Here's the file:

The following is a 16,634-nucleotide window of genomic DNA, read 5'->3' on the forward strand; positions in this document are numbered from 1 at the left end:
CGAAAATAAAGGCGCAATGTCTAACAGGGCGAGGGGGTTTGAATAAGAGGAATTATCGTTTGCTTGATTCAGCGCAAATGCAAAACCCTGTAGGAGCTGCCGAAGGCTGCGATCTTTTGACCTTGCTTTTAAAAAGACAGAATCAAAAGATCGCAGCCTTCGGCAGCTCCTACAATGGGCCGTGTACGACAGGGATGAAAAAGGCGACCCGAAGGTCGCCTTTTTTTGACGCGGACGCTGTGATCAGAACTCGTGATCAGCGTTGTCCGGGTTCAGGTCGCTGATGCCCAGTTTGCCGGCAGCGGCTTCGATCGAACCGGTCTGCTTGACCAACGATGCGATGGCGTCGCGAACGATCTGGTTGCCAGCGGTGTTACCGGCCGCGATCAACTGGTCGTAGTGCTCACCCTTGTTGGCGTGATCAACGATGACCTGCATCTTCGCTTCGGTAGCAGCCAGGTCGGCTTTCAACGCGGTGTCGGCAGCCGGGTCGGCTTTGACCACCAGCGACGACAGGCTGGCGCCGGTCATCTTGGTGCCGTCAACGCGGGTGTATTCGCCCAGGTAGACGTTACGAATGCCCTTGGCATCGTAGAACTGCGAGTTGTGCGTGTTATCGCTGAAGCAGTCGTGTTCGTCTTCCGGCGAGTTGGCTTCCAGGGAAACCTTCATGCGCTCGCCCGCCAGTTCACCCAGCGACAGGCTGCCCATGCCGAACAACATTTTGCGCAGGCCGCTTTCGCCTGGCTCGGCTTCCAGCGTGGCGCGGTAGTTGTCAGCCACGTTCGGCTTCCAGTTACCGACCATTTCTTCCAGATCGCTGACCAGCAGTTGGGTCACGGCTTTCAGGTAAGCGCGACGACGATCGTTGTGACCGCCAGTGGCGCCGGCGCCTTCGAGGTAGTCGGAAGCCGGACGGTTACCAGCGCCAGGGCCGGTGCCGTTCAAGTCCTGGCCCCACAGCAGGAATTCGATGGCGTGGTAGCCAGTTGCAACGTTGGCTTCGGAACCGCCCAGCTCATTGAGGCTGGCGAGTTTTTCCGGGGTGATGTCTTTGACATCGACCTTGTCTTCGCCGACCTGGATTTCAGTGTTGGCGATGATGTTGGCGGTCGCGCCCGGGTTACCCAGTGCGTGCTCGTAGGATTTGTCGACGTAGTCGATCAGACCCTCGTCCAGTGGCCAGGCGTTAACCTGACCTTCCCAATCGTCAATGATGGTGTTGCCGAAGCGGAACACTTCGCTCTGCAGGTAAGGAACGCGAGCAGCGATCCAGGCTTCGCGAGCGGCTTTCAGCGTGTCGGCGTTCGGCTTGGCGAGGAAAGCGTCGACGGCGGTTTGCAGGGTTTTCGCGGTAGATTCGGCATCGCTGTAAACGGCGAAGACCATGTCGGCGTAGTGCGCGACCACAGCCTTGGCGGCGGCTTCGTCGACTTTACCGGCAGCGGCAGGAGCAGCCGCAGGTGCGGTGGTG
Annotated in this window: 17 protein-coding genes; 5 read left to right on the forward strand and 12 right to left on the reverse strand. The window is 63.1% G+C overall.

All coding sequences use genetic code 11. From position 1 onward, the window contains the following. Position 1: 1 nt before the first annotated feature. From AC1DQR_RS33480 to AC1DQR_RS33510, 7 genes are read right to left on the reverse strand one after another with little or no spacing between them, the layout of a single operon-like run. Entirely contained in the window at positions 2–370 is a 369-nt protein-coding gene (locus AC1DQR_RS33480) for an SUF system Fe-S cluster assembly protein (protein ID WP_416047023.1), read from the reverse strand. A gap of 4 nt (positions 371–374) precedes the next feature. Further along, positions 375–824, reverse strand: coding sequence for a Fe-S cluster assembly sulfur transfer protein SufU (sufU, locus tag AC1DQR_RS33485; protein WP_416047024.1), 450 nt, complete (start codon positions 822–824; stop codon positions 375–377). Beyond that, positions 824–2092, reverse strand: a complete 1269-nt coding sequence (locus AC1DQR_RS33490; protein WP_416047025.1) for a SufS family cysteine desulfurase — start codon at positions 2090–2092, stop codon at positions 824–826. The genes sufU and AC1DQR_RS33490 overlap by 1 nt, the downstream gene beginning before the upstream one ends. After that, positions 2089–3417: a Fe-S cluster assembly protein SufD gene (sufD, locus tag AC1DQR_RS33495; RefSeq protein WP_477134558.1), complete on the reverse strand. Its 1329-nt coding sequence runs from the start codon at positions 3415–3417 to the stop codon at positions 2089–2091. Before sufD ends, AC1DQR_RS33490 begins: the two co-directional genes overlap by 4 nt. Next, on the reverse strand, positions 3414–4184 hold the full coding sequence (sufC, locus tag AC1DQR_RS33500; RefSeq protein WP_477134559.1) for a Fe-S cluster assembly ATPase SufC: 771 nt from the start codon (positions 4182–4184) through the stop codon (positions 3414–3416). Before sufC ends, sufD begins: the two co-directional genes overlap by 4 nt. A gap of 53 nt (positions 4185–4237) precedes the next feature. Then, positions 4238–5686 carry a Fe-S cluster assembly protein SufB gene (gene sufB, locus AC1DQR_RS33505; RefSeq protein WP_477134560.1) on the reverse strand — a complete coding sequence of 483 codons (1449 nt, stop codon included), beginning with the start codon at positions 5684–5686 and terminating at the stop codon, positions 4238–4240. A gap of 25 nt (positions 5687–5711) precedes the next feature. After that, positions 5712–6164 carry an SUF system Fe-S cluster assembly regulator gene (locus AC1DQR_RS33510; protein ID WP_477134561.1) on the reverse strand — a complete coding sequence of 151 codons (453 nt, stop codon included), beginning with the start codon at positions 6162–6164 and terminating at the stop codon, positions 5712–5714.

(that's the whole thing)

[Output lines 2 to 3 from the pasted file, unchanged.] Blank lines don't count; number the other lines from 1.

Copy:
CGAAAATAAAGGCGCAATGTCTAACAGGGCGAGGGGGTTTGAATAAGAGGAATTATCGTTTGCTTGATTCAGCGCAAATGCAAAACCCTGTAGGAGCTGCCGAAGGCTGCGATCTTTTGACCTTGCTTTTAAAAAGACAGAATCAAAAGATCGCAGCCTTCGGCAGCTCCTACAATGGGCCGTGTACGACAGGGATGAAAAAGGCGACCCGAAGGTCGCCTTTTTTTGACGCGGACGCTGTGATCAGAACTCGTGATCAGCGTTGTCCGGGTTCAGGTCGCTGATGCCCAGTTTGCCGGCAGCGGCTTCGATCGAACCGGTCTGCTTGACCAACGATGCGATGGCGTCGCGAACGATCTGGTTGCCAGCGGTGTTACCGGCCGCGATCAACTGGTCGTAGTGCTCACCCTTGTTGGCGTGATCAACGATGACCTGCATCTTCGCTTCGGTAGCAGCCAGGTCGGCTTTCAACGCGGTGTCGGCAGCCGGGTCGGCTTTGACCACCAGCGACGACAGGCTGGCGCCGGTCATCTTGGTGCCGTCAACGCGGGTGTATTCGCCCAGGTAGACGTTACGAATGCCCTTGGCATCGTAGAACTGCGAGTTGTGCGTGTTATCGCTGAAGCAGTCGTGTTCGTCTTCCGGCGAGTTGGCTTCCAGGGAAACCTTCATGCGCTCGCCCGCCAGTTCACCCAGCGACAGGCTGCCCATGCCGAACAACATTTTGCGCAGGCCGCTTTCGCCTGGCTCGGCTTCCAGCGTGGCGCGGTAGTTGTCAGCCACGTTCGGCTTCCAGTTACCGACCATTTCTTCCAGATCGCTGACCAGCAGTTGGGTCACGGCTTTCAGGTAAGCGCGACGACGATCGTTGTGACCGCCAGTGGCGCCGGCGCCTTCGAGGTAGTCGGAAGCCGGACGGTTACCAGCGCCAGGGCCGGTGCCGTTCAAGTCCTGGCCCCACAGCAGGAATTCGATGGCGTGGTAGCCAGTTGCAACGTTGGCTTCGGAACCGCCCAGCTCATTGAGGCTGGCGAGTTTTTCCGGGGTGATGTCTTTGACATCGACCTTGTCTTCGCCGACCTGGATTTCAGTGTTGGCGATGATGTTGGCGGTCGCGCCCGGGTTACCCAGTGCGTGCTCGTAGGATTTGTCGACGTAGTCGATCAGACCCTCGTCCAGTGGCCAGGCGTTAACCTGACCTTCCCAATCGTCAATGATGGTGTTGCCGAAGCGGAACACTTCGCTCTGCAGGTAAGGAACGCGAGCAGCGATCCAGGCTTCGCGAGCGGCTTTCAGCGTGTCGGCGTTCGGCTTGGCGAGGAAAGCGTCGACGGCGGTTTGCAGGGTTTTCGCGGTAGATTCGGCATCGCTGTAAACGGCGAAGACCATGTCGGCGTAGTGCGCGACCACAGCCTTGGCGGCGGCTTCGTCGACTTTACCGGCAGCGGCAGGAGCAGCCGCAGGTGCGGTGGTG
Annotated in this window: 17 protein-coding genes; 5 read left to right on the forward strand and 12 right to left on the reverse strand. The window is 63.1% G+C overall.